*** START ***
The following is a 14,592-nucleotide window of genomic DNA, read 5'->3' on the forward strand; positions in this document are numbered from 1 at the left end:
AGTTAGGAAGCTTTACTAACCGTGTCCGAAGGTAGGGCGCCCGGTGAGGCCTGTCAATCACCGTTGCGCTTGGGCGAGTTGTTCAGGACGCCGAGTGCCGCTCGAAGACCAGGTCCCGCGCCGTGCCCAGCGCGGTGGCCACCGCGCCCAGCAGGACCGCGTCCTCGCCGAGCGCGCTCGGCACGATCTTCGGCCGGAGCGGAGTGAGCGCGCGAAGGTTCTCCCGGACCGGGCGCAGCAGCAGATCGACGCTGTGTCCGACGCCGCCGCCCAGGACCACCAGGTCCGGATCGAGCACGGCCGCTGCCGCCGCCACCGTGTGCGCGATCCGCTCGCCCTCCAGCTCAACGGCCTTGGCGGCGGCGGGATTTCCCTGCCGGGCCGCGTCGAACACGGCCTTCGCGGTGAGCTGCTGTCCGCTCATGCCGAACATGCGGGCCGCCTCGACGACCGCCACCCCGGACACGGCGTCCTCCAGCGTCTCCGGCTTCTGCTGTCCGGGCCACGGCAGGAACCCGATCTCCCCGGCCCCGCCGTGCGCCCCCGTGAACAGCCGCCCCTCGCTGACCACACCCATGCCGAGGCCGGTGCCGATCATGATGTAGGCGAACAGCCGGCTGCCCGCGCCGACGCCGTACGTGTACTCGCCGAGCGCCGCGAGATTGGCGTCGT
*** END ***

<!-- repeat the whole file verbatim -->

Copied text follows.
The following is a 14,592-nucleotide window of genomic DNA, read 5'->3' on the forward strand; positions in this document are numbered from 1 at the left end:
AGTTAGGAAGCTTTACTAACCGTGTCCGAAGGTAGGGCGCCCGGTGAGGCCTGTCAATCACCGTTGCGCTTGGGCGAGTTGTTCAGGACGCCGAGTGCCGCTCGAAGACCAGGTCCCGCGCCGTGCCCAGCGCGGTGGCCACCGCGCCCAGCAGGACCGCGTCCTCGCCGAGCGCGCTCGGCACGATCTTCGGCCGGAGCGGAGTGAGCGCGCGAAGGTTCTCCCGGACCGGGCGCAGCAGCAGATCGACGCTGTGTCCGACGCCGCCGCCCAGGACCACCAGGTCCGGATCGAGCACGGCCGCTGCCGCCGCCACCGTGTGCGCGATCCGCTCGCCCTCCAGCTCAACGGCCTTGGCGGCGGCGGGATTTCCCTGCCGGGCCGCGTCGAACACGGCCTTCGCGGTGAGCTGCTGTCCGCTCATGCCGAACATGCGGGCCGCCTCGACGACCGCCACCCCGGACACGGCGTCCTCCAGCGTCTCCGGCTTCTGCTGTCCGGGCCACGGCAGGAACCCGATCTCCCCGGCCCCGCCGTGCGCCCCCGTGAACAGCCGCCCCTCGCTGACCACACCCATGCCGAGGCCGGTGCCGATCATGATGTAGGCGAACAGCCGGCTGCCCGCGCCGACGCCGTACGTGTACTCGCCGAGCGCCGCGAGATTGGCGTCGT